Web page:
�We got back from our run and she said she wasn�t feeling good,� said the man holding her feet.
�I went into the bathroom with her and she got sick,� said a young Hispanic woman to my right. �She said she felt a little better afterwards, but when she came back out, she said she felt dizzy and passed out!�
�What�s her name?� I asked.
�Phelps,� was the reply from many voices.
I knelt on her right side. Calling her name, I began shaking her by the shoulder gently, and then a bit more forcefully, trying to rouse her. Her head flopped limply as I realized she had not passed out. I bent lower and, putting my ear above her nose and mouth, listened for her breathing. I looked towards her toes to see if her rib cage rose and fell. I neither heard nor felt anything. I grew anxious and calm simultaneously.
�She�s not breathing!� I stated as I tilted her head back. Then, pinching her nose and lowering her jaw, I placed my open mouth over hers and breathed into her. Her chest rose and fell. Sweat began to drip off my forehead.
Her windpipe was clear. The acrid taste of her vomit stung my lips and nose as I inhaled and breathed into her again. Again, her chest rose and fell. I began to tremble softly as the reality of the situation sank in.
I wiped my mouth against my sweatshirt sleeve. As the adrenaline dumped into my bloodstream, my heart pounded with nervous energy. A loud rushing sound began in my ears. I quelled my stomach, which was threatening to rebel, by pure willpower. I took a deep breath and refocused my mind on helping her.
I pressed the fingers of my left hand against her neck. I felt nothing. Keeping my eyes and ears by her nose and mouth, I reached down her arm and sliding my fingers under her watchband, trying to feel for a pulse there. I squinted and blinked the stinging sweat out of my eyes as I willed her heart to beat. Again, I felt nothing.
�I don�t feel a pulse; somebody double check me, please!� An older man knelt on her opposite side and repeated my actions. I held my breath, hoped, and prayed as the sun beat down. My face flush and my head swimming, I wished for her to live. He quickly looked up at me and shook his head.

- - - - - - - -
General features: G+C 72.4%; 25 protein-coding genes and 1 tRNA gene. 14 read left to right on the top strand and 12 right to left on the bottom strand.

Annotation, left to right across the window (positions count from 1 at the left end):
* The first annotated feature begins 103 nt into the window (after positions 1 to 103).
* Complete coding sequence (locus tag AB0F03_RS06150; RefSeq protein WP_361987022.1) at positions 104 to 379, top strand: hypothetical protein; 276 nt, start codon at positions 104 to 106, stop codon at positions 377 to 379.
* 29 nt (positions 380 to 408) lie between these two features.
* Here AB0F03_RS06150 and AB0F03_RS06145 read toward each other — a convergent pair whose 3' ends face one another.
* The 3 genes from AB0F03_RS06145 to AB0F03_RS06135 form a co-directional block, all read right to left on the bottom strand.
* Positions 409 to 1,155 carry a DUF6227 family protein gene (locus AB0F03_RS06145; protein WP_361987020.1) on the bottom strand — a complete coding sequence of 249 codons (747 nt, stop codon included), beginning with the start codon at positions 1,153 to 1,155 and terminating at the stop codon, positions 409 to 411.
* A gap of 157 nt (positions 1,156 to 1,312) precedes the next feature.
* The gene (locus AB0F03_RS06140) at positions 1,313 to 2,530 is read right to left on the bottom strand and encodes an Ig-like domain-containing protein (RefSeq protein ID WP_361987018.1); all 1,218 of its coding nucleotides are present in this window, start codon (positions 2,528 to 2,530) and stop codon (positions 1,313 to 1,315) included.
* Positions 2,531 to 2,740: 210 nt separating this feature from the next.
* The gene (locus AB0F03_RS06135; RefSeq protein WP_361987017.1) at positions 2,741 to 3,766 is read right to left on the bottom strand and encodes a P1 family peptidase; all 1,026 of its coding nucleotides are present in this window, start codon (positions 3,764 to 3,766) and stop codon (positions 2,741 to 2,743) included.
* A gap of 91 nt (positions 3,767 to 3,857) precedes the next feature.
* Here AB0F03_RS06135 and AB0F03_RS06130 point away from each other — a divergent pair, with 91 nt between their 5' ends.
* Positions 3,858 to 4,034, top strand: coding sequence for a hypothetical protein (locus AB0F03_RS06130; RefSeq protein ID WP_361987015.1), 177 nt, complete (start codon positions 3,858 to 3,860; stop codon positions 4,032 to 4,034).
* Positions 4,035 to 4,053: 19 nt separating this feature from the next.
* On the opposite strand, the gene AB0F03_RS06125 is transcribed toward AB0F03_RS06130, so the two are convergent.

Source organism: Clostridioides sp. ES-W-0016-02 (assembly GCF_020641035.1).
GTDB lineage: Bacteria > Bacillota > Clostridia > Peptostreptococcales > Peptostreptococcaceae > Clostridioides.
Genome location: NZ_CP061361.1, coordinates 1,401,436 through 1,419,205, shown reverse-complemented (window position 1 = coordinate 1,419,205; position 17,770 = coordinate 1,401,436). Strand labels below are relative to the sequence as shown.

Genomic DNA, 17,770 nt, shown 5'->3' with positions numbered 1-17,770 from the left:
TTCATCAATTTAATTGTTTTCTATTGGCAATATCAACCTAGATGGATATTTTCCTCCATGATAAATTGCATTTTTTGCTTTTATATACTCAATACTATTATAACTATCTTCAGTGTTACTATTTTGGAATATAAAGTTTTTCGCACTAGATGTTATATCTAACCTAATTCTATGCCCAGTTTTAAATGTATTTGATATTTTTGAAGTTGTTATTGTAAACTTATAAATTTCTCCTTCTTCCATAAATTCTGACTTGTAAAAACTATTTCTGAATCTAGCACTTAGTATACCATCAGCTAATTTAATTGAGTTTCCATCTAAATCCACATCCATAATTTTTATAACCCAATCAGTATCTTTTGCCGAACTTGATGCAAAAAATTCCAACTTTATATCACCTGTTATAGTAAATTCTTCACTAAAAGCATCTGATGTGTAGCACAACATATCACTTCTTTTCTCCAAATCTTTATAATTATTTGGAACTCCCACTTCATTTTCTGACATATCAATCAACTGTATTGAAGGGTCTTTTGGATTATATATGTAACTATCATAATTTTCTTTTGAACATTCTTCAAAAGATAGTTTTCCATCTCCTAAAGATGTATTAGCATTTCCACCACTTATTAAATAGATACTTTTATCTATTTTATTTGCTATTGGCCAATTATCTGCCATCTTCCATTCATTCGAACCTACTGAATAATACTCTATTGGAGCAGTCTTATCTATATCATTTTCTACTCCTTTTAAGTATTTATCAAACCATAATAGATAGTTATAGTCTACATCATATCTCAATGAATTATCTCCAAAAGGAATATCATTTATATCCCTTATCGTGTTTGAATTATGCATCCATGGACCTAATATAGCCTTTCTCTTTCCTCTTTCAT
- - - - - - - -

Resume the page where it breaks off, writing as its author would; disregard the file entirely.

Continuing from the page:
�I don�t feel anything, either!� he said, breathing faster as the situation dawned on us both.
�Alright, start compressions!� I directed out loud, unconsciously following the training I had drilled into the heads of my student. It did not occur to me to ask if this man knew CPR or not. But, to my surprise, he ran his fingers up the inside of her ribcage, found her sternum, and placing his hands correctly over her heart, he began counting in time with his compressions. I resumed breathing for her.
Someone had left to call the ambulance. My fellow rescuer and I switched off performing chest compressions every minute, trying to conserve our energy. We did not know how long it was going to take the ambulance to arrive. I was sweating freely as the lights and sirens drew closer. Numbness displaced the pain in my back and shoulders.
The ambulance pulled up beside us. The paramedic came running over. He was an older man, with a moustache and glasses. He looked somewhat apprehensive. We quickly related what happened to her. The paramedic and his assistant packaged her onto the stretcher and got her into the back of the ambulance. He motioned for the two of us to climb aboard as well.
We got in and after the people outside closed and locked the doors, we sat back and watched them work on her as we sped towards the hospital. The ride there and the hour spent in the waiting room passed with agonizing slowness. Members of her unit flowed into the waiting room and began pacing the floors and questioning the staff at very short intervals. The rising tension in my gut was preventing me from sitting still. I paced with them.
The stages of acceptance of death begin with denial. Anger is next, followed by bargaining, acceptance, and then finally mourning. In the Emergency Department Waiting area, I began bargaining. I would give up a year off my life in exchange for her making it. In my mind, that was the deal I ultimately cut with God.
God doesn�t make deals.
After the longest hour of my young life slipped away, the ER doctor walked slowly out from the back, head down, scrubs darkened with sweat, drying his hands.
He called us over to him. We followed him to a more private area of the waiting room.
�I�m sorry� he began, and one of the young women began sobbing. �We tried everything we could, but we were unable to get her heart beating again.� More people began crying, myself included. �I�m sorry.� The doctor concluded. �You can go inside and say goodbye if you like.�
I went in with two other people. She looked asleep, with the exception of the breathing tube jutting out of her mouth and the large intravenous line going in under her collarbone. Tears slid unchecked down my face. I touched her cheek and whispered �goodbye� to the person I couldn�t save.
It was 9:00 A.M.
�I�m sorry,� I blurted out, not knowing what else to say. Back out in the waiting area, I stopped some of the nurses that worked in the Emergency Room. I recalled the events to them and asked them if there was anything more I could have done to save her.